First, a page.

They have a manager whose authority has been challenged, an offense that has a .299 on-base percentage and a starting rotation that, after a great start, has a collective 4.21 ERA, 22nd in the majors. It will be another three weeks or so until Ryan Zimmerman returns. It’s not even June yet, but this could be a make-or-break stretch, if it’s not already broken.

Their performance this week, in a six-game homestand that starts tonight, may well determine which direction they go. They start with three games against the San Diego Padres, the team with the third-worst record in the National League. It should be the right opponent against which to pull out of their 1-7 tailspin, especially at home, where they are 11-9.

If the Nationals cannot make hay against the offensively challenged Padres, then they’ll face the Phillies, a team that in recent seasons has treated the Nationals like a lawnmower treats grass.

Their recent 1-7 stretch probably makes the current state of the Nationals seem worse than it actually is. If some of the losses on this ruinous road trip had been sprinkled in earlier in the year, would it be surprise to see the Nationals sitting at 18-23 without Ryan Zimmerman? Some fans probably would have taken that record.

Still, without Zimmerman, the Nationals’ offensive deficiencies have become even more stark. Last week, Mike Rizzo made an unusual statement about the Nationals’ predicament, telling Ken Rosenthal, “We’re playing terrific baseball except for the fact that we’re struggling with runners in scoring position.”

At the time Rizzo made those comments, the Nationals were hitting .228/.300/.359 overall and .223/.318/.362 with runners in scoring position. They had actually been better with runners in scoring position. A few days later, the overall numbers are .229/.299/.360, while they’re hitting .228/.323/.381. Their OPS with runners in scoring position is currently 45 points higher than without.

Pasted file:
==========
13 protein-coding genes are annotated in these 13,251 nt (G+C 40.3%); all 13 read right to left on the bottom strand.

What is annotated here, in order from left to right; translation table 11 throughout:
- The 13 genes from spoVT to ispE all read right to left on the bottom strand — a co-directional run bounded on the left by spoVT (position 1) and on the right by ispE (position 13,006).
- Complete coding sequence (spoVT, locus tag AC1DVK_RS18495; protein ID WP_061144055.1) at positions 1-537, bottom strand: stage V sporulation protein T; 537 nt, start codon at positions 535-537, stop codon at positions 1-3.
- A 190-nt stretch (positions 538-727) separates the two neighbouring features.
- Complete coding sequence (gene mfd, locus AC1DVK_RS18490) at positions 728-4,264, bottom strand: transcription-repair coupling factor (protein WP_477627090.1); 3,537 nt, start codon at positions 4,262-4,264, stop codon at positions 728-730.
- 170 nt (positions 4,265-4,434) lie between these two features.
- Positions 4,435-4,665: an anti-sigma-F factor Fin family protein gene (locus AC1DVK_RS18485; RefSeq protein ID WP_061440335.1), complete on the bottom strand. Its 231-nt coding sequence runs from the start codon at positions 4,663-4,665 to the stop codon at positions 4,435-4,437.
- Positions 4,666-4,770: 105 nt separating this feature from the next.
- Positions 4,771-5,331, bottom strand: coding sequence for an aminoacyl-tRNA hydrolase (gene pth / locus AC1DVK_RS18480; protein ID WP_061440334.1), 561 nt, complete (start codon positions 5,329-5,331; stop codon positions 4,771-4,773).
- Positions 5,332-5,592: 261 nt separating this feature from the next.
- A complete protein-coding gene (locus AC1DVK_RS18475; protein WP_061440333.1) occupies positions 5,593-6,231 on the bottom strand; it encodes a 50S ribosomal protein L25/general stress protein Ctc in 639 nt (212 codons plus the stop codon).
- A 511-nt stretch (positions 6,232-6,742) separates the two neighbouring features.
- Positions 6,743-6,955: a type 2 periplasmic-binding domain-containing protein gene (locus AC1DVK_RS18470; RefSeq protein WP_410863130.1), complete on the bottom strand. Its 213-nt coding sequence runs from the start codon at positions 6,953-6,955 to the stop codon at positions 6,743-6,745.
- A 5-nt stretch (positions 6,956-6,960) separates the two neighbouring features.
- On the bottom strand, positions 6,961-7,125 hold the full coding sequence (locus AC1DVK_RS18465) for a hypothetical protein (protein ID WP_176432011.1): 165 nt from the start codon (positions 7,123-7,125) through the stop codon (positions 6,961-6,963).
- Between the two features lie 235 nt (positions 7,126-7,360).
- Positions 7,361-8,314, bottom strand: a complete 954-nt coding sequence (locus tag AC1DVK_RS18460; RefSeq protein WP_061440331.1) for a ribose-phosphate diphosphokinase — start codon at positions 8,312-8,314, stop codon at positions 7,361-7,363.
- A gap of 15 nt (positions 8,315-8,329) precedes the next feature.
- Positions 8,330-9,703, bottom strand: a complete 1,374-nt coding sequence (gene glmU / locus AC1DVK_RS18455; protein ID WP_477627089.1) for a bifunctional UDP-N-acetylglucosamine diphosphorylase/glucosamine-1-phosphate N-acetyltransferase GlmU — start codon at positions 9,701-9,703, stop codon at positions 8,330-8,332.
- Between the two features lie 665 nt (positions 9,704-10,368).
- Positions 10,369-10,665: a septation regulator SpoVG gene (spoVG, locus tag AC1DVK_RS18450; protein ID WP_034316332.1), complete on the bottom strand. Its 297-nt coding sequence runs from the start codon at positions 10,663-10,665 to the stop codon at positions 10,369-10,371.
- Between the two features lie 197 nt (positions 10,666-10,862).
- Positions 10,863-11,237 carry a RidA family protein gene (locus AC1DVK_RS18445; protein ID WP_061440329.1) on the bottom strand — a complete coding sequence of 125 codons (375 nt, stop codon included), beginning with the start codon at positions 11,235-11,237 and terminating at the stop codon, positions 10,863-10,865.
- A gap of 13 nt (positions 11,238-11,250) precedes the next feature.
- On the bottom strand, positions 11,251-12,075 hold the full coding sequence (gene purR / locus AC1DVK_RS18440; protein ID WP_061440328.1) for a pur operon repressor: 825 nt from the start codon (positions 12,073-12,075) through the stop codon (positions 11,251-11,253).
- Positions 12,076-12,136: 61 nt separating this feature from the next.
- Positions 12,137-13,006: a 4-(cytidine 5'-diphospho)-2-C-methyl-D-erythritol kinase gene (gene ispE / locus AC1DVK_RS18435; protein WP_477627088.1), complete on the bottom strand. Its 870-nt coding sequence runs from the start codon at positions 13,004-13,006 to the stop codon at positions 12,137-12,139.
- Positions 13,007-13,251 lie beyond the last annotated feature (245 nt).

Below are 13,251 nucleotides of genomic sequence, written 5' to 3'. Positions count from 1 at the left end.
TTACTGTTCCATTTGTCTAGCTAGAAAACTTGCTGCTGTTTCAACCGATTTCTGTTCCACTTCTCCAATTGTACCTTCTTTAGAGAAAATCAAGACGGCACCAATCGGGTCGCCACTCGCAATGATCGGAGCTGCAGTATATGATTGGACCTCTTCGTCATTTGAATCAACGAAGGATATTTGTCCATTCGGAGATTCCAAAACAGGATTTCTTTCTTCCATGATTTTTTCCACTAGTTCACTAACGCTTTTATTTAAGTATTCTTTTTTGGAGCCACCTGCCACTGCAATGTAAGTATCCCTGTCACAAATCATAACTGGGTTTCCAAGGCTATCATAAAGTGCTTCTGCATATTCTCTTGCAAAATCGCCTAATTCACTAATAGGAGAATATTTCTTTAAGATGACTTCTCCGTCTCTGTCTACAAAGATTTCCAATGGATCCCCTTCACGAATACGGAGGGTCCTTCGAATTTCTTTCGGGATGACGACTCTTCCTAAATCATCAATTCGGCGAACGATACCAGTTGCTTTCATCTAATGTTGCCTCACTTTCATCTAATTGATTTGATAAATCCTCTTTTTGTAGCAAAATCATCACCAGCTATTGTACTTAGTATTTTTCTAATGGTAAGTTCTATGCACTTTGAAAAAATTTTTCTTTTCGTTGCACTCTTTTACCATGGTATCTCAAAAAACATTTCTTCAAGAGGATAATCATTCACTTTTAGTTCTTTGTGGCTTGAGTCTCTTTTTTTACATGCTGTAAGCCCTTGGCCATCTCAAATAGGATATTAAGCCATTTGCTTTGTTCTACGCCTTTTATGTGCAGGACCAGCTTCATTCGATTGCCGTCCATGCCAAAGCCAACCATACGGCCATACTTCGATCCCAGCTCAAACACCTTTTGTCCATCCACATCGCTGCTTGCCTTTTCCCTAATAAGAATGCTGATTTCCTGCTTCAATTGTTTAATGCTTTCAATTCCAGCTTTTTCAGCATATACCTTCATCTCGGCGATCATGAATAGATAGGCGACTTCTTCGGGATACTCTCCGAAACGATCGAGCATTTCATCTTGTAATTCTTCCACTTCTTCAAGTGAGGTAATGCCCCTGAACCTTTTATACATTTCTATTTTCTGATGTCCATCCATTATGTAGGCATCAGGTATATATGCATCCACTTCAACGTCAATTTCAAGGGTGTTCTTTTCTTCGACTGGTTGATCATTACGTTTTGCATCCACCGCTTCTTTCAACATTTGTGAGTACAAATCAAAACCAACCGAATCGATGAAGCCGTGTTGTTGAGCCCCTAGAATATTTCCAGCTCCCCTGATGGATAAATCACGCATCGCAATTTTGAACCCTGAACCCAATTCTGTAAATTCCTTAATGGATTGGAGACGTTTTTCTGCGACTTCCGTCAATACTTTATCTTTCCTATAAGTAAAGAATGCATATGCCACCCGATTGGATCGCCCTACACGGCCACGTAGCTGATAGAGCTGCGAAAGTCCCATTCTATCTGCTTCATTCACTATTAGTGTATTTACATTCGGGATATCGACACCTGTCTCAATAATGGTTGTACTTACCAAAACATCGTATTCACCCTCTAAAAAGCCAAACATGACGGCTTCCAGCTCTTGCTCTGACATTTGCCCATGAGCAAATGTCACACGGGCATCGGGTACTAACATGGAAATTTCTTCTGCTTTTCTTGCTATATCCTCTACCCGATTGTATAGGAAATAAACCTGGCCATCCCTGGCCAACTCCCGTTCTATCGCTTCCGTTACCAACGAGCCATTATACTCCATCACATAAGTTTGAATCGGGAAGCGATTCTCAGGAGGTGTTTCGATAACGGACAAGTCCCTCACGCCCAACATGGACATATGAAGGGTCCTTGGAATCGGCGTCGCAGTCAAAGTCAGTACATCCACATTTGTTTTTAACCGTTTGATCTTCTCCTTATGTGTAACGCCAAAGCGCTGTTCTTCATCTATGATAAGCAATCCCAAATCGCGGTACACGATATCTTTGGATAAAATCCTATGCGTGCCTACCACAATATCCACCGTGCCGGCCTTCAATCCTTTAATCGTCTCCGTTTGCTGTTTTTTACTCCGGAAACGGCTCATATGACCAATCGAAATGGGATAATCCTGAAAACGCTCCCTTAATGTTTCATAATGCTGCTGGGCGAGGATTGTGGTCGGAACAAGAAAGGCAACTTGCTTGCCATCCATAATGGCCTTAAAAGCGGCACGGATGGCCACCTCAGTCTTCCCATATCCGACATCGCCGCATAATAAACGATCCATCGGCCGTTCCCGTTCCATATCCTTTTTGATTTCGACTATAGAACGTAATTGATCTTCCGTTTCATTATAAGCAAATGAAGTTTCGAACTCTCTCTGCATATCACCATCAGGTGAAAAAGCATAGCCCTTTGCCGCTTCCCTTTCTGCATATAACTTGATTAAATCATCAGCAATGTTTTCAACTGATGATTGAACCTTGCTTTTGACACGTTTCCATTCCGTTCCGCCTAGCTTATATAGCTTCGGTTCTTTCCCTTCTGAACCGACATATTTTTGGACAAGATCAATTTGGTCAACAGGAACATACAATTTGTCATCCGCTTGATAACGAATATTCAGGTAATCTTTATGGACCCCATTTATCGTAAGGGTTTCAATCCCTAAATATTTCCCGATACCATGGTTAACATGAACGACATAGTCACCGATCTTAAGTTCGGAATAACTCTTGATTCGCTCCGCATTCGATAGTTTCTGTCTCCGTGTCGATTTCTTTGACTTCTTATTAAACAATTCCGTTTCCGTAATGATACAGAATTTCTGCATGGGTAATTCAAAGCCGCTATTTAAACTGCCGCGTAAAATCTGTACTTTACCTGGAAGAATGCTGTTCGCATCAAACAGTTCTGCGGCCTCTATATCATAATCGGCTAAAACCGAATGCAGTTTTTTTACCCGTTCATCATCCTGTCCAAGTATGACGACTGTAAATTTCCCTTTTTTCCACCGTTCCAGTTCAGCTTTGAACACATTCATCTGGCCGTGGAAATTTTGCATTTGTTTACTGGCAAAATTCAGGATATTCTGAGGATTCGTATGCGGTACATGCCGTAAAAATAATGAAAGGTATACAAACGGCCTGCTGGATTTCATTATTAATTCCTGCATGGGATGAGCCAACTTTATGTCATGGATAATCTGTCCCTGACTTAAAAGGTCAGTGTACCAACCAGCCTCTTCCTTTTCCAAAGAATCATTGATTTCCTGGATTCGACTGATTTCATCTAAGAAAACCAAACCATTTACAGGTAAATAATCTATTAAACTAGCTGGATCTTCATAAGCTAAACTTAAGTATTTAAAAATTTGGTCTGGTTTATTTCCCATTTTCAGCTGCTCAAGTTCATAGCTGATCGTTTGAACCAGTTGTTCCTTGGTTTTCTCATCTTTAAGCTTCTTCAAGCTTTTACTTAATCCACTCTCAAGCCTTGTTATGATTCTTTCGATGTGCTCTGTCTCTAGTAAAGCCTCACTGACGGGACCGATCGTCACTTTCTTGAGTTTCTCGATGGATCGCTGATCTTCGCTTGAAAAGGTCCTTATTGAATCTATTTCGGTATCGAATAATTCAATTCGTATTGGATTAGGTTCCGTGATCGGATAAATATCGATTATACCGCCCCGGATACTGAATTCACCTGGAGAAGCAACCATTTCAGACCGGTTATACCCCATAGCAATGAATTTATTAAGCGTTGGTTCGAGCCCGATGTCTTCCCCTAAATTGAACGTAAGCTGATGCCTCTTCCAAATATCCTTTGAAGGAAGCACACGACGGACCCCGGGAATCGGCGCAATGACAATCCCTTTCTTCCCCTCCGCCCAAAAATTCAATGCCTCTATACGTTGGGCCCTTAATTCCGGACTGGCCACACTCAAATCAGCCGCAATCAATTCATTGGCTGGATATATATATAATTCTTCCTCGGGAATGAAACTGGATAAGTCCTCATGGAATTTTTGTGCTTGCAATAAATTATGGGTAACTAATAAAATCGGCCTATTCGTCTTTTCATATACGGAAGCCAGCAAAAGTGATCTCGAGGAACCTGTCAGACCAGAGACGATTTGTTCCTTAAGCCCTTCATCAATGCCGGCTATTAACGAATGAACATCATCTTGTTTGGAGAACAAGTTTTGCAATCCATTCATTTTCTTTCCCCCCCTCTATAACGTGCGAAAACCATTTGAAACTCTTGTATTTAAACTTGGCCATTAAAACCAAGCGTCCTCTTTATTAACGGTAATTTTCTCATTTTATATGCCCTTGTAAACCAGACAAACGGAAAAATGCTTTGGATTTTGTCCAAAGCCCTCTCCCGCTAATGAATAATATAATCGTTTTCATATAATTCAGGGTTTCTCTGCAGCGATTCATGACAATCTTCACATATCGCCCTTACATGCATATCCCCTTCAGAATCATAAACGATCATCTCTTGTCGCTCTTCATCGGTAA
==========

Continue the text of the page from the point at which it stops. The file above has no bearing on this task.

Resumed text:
It’s possible that Rizzo responded to a reporter’s question with the first bromide that came to mind rather than risking alienating his players or staff. But if he said what he really believes – and we can only take him at his word – then it’s a strange stance. That is not identifying and addressing a problem. It’s rationalizing.

The Nationals showed some signs of tension on their road trip, most notably Jason Marquis’s shouting match with Jim Riggleman and Jayson Werth’s veiled comments Wednesday. The day off and a trip home may have helped settle some of that stress and returned the focus to just playing baseball without distraction. We’ll start to find out tonight.


Jason Reid is critical of the way Jayson Werth made his comments Wednesday, asking, “Does this guy own a mirror?”


Syracuse 9, Charlotte 1: Jeff Frazier went 3 for 4 with a home run and a walk. Brad Meyers allowed one run in six innings on seven hits and no walks, striking out three. In 10 starts, six at Harrisburg and four at Syracuse, Meyers has struck out 57 and walked one.

Harrisburg 7, Akron 6: Tyler Moore went 2 for 5 with two doubles. Stpehen Lombardozzi went 2 for 5. Derek Norris went 1 for 5 with a home run. Oliver Perez started and pitched only one inning, allowing a solo home run and striking out one. Brad Peacock allowed two runs in 6 2/3 innings on three hits and a walk, striking out nine. Peacock has struck out 75 batters in 55 innings.

Harrisbug 6, Akron 1 (7 innings): Ryan Tatusko allowed one run in four innings on four hits and two walks, striking out four. Devin Ivany went 2 for 3.

Potomac was off.

Asheville 4, Hagerstown 1 (11 innings): Bryce Harper went 0 for 5 with two strikeouts. He’s hitting .329/.413/.569. Robbie Ray allowed no runs in two innings on no hits and a walk, striking out one.